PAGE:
Further, only an analysis of the circumstances of the case may make it possible to establish whether the practices of an undertaking in a dominant position are capable of excluding competition. It would, however, be artificial to establish without prior analysis the portion of the tied market beyond which the practices of a dominant undertaking may have an exclusionary effect on competitors.

    Accordingly, the determination of a precise threshold of foreclosure of the market beyond which the practices at issue had to be regarded as abusive is not required for the purposes of applying Article 102 TFEU.

    (see paras 38, 39, 42, 43, 46)

  3.  For the purposes of proving an abuse of a dominant position within the meaning of Article 102 TFEU, it is sufficient to show that the abusive conduct of the undertaking in a dominant position tends to restrict competition or that the conduct is capable of having that effect.

    Accordingly, where there is a system of retroactive rebates which establishes a loyalty mechanism whereby a supplier drives out its competitors by means of the suction to itself of the contestable part of demand, it is unnecessary to undertake an analyse of the actual effects of the rebates on competition given that, for the purposes of establishing an infringement of Article 102 TFEU, it is sufficient to demonstrate that the conduct at issue is capable of having an effect on competition.

    (see paras 68, 79)

  4.  As regards rebates granted by a dominant undertaking to its customers, those may infringe Article 102 TFEU, even where they do not correspond to any of the examples mentioned in the second paragraph of that Article 102. In the event that an undertaking in a dominant position makes use of a system of rebates, that undertaking abuses that position where, without tying the purchasers by a formal obligation, it applies, either under the terms of agreements concluded with these purchasers or unilaterally, a system of loyalty rebates, that is to say, discounts conditional on the customer’s obtaining — whether the quantity of its purchases is large or small — all or most of its requirements from the undertaking in a dominant position. In that regard, it is necessary to consider all the circumstances, particularly the criteria and rules governing the grant of the rebate, and to investigate whether, in providing an advantage not based on any economic service justifying it, the rebates tend to remove or restrict the buyer’s freedom to choose his sources of supply, to bar competitors from access to the market, or to strengthen the dominant position by distorting competition.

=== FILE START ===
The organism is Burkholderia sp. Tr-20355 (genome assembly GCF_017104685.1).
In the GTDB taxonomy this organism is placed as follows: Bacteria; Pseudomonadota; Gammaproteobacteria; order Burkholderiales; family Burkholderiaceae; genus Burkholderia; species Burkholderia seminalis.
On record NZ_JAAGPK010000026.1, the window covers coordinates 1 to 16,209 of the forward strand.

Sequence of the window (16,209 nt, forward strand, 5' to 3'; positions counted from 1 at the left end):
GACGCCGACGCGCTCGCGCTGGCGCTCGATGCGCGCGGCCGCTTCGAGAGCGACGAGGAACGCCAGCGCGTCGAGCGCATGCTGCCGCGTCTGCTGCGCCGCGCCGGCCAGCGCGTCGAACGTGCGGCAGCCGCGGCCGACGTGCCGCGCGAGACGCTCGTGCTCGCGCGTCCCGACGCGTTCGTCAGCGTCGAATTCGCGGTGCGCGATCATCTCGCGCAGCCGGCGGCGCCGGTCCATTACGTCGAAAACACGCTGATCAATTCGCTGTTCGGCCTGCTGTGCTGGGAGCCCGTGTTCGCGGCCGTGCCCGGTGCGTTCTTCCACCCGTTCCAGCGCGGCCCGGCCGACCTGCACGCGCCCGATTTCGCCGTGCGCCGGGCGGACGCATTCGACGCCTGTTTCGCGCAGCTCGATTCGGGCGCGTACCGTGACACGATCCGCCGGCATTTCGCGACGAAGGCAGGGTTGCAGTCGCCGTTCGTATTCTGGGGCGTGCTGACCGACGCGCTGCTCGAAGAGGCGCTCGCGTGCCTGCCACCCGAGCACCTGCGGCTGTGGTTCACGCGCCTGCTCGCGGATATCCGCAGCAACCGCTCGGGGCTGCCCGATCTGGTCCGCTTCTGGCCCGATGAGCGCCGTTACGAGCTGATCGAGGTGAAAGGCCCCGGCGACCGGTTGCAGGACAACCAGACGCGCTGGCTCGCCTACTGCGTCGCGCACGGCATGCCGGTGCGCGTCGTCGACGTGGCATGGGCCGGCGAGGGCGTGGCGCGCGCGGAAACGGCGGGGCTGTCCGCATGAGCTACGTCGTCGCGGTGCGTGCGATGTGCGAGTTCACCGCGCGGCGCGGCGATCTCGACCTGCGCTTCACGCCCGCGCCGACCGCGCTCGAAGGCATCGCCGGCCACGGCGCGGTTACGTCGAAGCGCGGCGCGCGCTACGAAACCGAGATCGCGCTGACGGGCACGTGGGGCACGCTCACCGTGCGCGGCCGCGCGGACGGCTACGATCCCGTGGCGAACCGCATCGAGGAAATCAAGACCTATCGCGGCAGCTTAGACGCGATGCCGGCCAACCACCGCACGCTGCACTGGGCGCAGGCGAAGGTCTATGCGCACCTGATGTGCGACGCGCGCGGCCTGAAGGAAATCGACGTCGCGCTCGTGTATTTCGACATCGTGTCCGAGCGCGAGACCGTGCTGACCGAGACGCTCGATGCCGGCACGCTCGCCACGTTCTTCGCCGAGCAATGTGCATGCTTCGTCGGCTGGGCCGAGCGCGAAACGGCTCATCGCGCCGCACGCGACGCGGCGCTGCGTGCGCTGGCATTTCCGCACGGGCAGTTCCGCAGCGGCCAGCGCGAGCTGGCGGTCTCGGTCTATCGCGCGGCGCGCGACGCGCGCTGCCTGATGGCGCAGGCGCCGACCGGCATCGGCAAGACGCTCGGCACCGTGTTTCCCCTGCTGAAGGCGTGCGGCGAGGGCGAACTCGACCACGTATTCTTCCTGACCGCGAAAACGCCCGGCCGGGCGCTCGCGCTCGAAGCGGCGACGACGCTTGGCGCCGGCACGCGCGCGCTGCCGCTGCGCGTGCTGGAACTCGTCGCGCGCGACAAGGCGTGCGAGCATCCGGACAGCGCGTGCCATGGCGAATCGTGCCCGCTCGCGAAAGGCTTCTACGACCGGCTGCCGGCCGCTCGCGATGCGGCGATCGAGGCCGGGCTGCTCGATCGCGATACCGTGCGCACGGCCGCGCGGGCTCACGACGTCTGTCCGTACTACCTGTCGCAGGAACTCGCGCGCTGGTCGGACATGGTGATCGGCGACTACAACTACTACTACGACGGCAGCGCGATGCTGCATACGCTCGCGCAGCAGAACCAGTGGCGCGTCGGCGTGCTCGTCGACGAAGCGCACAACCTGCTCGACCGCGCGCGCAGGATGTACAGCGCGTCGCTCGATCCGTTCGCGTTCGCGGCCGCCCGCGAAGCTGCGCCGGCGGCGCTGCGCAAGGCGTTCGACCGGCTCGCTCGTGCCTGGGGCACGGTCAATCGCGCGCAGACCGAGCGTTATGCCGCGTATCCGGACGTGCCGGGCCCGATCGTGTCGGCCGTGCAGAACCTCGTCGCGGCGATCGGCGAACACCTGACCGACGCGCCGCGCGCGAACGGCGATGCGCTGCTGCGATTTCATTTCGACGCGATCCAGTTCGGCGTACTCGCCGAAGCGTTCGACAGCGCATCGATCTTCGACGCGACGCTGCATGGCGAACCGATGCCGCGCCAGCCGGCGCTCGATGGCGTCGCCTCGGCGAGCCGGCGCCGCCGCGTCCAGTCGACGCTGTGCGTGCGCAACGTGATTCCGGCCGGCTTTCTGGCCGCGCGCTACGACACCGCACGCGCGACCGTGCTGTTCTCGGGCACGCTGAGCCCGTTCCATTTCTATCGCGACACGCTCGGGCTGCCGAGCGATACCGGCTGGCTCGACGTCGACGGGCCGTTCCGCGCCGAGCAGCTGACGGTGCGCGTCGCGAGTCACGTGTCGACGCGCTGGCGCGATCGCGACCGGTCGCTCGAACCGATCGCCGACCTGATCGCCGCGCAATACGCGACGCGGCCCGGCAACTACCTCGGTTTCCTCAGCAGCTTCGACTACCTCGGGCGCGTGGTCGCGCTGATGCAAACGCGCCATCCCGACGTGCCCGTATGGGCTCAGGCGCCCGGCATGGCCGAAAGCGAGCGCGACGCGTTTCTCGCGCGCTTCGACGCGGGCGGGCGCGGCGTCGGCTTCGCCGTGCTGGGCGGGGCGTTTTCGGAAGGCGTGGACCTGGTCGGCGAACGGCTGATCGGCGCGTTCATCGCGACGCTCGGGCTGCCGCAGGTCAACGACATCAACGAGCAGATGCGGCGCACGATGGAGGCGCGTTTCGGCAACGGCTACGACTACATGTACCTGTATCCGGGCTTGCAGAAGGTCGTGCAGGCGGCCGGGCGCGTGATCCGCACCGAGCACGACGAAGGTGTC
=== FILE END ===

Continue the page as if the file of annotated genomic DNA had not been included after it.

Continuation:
Consequently, a rebate system must be regarded as infringing Article 102 TFEU if it tends to prevent customers of the dominant undertaking from obtaining their supplies from competing producers.

    (see paras 69-72)

  5.  As regards the assessment of whether a retroactive rebates scheme operated by a dominant undertaking is abusive, the invoicing of ‘negative prices’, in other words prices below cost prices, to customers is not a prerequisite of a finding that such a rebate scheme is abusive.